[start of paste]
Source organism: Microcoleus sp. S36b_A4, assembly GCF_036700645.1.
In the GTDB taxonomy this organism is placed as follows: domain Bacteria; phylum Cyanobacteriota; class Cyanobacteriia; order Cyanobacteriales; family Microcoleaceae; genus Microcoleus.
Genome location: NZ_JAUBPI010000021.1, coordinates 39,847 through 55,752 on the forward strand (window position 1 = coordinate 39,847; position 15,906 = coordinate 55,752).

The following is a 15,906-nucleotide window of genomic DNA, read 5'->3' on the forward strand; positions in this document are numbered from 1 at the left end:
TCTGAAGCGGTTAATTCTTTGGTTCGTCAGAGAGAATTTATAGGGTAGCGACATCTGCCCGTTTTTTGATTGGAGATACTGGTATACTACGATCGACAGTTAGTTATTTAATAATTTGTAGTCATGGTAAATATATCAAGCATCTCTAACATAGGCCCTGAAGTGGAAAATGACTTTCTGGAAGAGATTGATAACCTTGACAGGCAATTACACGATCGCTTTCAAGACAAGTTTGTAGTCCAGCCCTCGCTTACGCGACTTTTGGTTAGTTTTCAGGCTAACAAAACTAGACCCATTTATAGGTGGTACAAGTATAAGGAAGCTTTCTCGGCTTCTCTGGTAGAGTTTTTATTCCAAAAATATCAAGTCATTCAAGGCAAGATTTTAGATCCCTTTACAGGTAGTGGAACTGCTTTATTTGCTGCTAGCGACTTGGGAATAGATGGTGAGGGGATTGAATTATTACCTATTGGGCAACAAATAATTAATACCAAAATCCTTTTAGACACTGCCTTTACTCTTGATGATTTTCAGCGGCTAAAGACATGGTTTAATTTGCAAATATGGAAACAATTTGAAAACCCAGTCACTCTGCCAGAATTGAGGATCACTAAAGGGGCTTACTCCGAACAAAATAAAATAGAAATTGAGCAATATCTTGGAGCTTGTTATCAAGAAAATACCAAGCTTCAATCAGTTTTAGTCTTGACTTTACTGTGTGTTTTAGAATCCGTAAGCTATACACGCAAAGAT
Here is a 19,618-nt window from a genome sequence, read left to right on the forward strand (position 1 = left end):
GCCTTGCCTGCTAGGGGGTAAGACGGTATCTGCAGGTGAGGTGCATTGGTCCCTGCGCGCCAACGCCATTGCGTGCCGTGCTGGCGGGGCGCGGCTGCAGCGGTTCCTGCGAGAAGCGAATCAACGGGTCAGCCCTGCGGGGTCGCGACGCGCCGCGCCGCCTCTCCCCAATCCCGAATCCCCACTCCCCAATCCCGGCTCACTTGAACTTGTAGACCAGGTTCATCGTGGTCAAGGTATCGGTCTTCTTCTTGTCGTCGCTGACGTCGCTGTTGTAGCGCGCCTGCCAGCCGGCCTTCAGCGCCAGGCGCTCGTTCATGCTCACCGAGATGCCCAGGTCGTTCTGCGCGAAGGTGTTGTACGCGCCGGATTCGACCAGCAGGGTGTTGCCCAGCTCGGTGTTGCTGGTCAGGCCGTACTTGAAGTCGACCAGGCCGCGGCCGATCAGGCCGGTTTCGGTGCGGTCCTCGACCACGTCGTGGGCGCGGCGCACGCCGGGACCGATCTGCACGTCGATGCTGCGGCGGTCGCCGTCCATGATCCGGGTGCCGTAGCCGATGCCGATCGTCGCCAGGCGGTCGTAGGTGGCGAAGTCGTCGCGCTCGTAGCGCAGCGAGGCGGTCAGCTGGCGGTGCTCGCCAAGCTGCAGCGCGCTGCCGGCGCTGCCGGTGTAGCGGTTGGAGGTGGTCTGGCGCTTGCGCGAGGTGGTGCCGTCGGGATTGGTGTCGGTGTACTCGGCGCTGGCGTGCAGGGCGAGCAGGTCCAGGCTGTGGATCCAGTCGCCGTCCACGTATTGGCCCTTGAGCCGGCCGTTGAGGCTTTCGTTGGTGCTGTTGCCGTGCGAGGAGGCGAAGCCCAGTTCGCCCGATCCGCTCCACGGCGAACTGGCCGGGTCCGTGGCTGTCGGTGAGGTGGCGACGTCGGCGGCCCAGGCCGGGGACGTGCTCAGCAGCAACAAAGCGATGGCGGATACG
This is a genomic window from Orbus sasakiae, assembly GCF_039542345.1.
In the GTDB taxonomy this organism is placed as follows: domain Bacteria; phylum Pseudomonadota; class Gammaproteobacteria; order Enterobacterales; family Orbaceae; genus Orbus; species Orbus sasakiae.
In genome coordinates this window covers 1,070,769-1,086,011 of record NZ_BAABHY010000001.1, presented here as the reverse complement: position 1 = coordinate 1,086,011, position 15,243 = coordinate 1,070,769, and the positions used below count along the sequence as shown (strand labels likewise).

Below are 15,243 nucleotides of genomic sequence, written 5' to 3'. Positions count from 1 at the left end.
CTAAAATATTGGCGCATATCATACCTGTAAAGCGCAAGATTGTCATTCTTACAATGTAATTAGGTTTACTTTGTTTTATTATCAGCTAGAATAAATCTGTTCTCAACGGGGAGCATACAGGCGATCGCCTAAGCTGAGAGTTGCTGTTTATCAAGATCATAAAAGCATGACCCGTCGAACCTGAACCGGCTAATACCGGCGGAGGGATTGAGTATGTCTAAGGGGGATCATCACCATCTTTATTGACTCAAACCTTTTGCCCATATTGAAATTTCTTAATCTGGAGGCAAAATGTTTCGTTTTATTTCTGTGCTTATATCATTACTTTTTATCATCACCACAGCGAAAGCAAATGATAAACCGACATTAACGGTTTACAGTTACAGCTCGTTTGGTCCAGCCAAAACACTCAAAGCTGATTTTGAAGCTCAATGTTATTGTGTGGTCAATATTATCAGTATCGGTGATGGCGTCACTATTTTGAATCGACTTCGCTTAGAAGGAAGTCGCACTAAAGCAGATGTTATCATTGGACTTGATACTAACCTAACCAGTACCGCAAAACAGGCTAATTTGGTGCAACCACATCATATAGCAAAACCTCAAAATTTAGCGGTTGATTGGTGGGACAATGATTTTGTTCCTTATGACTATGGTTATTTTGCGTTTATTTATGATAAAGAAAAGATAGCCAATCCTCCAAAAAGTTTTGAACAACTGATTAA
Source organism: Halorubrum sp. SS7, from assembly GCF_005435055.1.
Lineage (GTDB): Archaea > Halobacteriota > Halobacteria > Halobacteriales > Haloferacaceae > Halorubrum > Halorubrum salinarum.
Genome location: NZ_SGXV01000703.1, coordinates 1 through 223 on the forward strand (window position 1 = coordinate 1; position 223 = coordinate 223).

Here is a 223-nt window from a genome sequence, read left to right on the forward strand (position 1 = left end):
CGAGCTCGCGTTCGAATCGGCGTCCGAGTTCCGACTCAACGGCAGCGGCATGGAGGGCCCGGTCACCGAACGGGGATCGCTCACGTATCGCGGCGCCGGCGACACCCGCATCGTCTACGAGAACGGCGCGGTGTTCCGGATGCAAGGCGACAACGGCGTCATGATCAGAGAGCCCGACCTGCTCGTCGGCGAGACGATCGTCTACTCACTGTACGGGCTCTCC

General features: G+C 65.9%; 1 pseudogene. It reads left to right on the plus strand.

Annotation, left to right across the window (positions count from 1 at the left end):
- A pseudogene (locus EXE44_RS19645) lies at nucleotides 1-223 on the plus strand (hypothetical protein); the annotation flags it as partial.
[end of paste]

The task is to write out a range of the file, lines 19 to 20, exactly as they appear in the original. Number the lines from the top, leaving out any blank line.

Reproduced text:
Annotation, left to right across the window (positions count from 1 at the left end):
- A pseudogene (locus EXE44_RS19645) lies at nucleotides 1-223 on the plus strand (hypothetical protein); the annotation flags it as partial.